WASHINGTON - March 9 - Members of the U.S. House of Representatives yesterday called on Australia to fairly negotiate its maritime boundary with neighboring East Timor within three to five years.
In a letter to the Prime Minister John Howard, 53 members of Congress called on Australia to "move seriously and expeditiously in negotiations with East Timor to establish a fair, permanent maritime boundary and an equitable sharing of oil and gas resources in the Timor Sea."
The letter called the outcome of maritime boundary negotiations important "to the future economic development and security of East Timor," and urged "both governments to engage in good faith negotiations to resolve their maritime boundary in accordance with international legal principles." The letter expressed "hope [that] both governments will agree to a legal process for an impartial resolution if the boundary dispute cannot be settled by negotiation."
The letter also urged Australia to hold monthly meetings "as requested by East Timor" in order to resolve the issue within three to five years rather than the semi-annual meetings Australia insists on.
Revenue "from disputed areas on East Timor's side of the median line but outside the Joint Petroleum Development Area defined in the Timor Sea Treaty [should] be held in escrow until a permanent boundary is established," the letter said.
"The world is watching closely how Australia treats East Timor in boundary negotiations," said Karen Orenstein, Washington Coordinator of the East Timor Action Network. "Australia will lose the good will it generated in 1999 if it cheats East Timor out of the tens of billions of dollars of petroleum revenue."
The full text of the letter and a complete list of signers can be found at www.etan.org.
The letter was initiated by Representative Barney Frank (D-MA).
The next round of boundary talks are scheduled to take place in Dili, East Timor, April 19-23.
Substantial oil and natural gas deposits lie under the Timor Sea between Australia and East Timor. The fate of tens of billions of dollars of revenue depend on a permanent boundary agreement.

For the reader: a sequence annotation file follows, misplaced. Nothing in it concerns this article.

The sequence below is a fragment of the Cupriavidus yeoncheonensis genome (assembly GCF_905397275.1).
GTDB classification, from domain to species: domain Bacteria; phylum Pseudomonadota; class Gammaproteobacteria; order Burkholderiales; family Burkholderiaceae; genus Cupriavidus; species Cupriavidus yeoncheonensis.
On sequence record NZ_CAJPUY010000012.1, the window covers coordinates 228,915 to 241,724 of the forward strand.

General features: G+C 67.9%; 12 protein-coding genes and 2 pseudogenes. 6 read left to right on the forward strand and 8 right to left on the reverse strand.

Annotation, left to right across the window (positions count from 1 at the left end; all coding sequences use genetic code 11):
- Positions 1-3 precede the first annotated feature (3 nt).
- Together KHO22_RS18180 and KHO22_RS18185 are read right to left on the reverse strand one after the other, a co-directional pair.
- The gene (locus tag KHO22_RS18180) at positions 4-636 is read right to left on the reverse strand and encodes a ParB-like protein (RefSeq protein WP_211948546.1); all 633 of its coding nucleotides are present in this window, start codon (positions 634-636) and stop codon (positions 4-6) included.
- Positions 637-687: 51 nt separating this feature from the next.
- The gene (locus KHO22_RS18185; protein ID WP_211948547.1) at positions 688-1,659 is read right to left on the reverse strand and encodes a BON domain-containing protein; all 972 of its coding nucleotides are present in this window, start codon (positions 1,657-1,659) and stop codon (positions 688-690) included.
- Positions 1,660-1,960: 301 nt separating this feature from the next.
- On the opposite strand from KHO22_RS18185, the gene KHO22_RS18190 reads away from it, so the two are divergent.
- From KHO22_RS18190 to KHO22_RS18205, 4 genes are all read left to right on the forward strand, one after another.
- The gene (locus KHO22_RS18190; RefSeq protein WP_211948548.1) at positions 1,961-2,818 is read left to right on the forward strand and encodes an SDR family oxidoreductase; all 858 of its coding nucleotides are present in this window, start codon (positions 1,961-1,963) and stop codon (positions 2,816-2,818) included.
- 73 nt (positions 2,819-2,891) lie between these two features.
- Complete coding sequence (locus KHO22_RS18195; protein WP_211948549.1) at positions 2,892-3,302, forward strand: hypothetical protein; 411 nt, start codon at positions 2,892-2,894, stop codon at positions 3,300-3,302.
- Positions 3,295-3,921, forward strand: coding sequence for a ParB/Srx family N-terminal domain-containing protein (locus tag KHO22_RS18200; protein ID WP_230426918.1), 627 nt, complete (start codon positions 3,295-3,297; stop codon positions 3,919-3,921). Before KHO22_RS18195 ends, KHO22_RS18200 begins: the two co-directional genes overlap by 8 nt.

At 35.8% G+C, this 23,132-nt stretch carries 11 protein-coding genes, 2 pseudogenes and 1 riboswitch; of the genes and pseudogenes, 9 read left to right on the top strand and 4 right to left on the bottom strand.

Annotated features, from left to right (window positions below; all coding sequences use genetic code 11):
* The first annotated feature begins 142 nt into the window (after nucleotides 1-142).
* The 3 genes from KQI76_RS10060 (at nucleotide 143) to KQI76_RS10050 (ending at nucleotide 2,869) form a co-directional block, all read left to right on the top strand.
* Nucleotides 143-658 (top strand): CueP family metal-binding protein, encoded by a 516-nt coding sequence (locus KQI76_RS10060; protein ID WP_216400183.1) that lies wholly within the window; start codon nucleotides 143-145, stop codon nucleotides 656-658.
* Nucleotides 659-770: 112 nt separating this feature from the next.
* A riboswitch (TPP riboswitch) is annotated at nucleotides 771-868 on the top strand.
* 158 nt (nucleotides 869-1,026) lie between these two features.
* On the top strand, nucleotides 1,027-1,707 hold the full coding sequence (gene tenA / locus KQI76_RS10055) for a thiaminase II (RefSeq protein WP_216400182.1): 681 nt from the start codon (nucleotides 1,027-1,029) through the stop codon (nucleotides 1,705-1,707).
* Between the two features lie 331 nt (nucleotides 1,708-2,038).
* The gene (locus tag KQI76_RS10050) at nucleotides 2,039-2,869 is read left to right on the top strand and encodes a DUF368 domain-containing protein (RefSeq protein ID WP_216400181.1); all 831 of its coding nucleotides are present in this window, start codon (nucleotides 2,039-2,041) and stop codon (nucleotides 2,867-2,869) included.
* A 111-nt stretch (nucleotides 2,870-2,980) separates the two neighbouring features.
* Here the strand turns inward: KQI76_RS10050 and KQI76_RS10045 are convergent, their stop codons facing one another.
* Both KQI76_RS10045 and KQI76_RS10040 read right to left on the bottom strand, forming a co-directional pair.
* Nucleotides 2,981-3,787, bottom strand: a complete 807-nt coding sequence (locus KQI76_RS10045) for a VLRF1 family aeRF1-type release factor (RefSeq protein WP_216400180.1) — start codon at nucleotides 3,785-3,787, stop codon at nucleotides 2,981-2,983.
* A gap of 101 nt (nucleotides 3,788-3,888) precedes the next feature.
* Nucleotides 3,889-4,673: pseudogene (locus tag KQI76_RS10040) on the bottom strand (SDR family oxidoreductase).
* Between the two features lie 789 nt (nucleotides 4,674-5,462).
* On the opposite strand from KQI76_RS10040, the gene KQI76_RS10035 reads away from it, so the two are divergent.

In October 2002, East Timor enacted a Maritime Boundary Law, claiming a 200 nautical mile Exclusive Economic Zone in all directions, based on the United Nations Convention on the Law of the Sea. Where neighboring claims overlap, as is the case with East Timor and Australia, countries must negotiate a permanent maritime boundary, usually halfway between their coastlines. In March 2002, Australia gave formal notice that it was withdrawing from international legal mechanisms - the International Court of Justice and the International Tribunal for the Law of the Sea - to resolve boundary issues that cannot be settled by negotiation. East Timor's soon-to-be Prime Minister called this withdrawal an "unfriendly" act. The withdrawal prevents the new nation from bringing Australia to those forums to contest its refusal to engage in timely and cooperative boundary negotiations.
East Timor is among the poorest of the world's countries, suffering from very low levels of basic services and high unemployment. East Timor is currently struggling not to go into debt to international financial institutions, as it needs to cover a US$126 million budgetary financing gap between 2005 and 2007. Yet between 1999 and today, the Australian government has received more than US$1 billion in oil and gas revenues from petroleum fields twice as close to East Timor than to Australia that would belong to East Timor under a fair boundary settlement.
Report language accompanying the Senate Foreign Operations Appropriations bill passed by the Appropriations Committee in July 2003 stated, "The Committee is aware of negotiations between East Timor and Australia over petroleum reserves, which will be of critical importance to the future economic development and security of East Timor. The Committee urges both governments to engage in good faith negotiations to resolve their maritime boundary expeditiously in accordance with international legal principles."
The text of the letter can be found at http://www.etan.org/news/2004/03houseltr.htm#letter.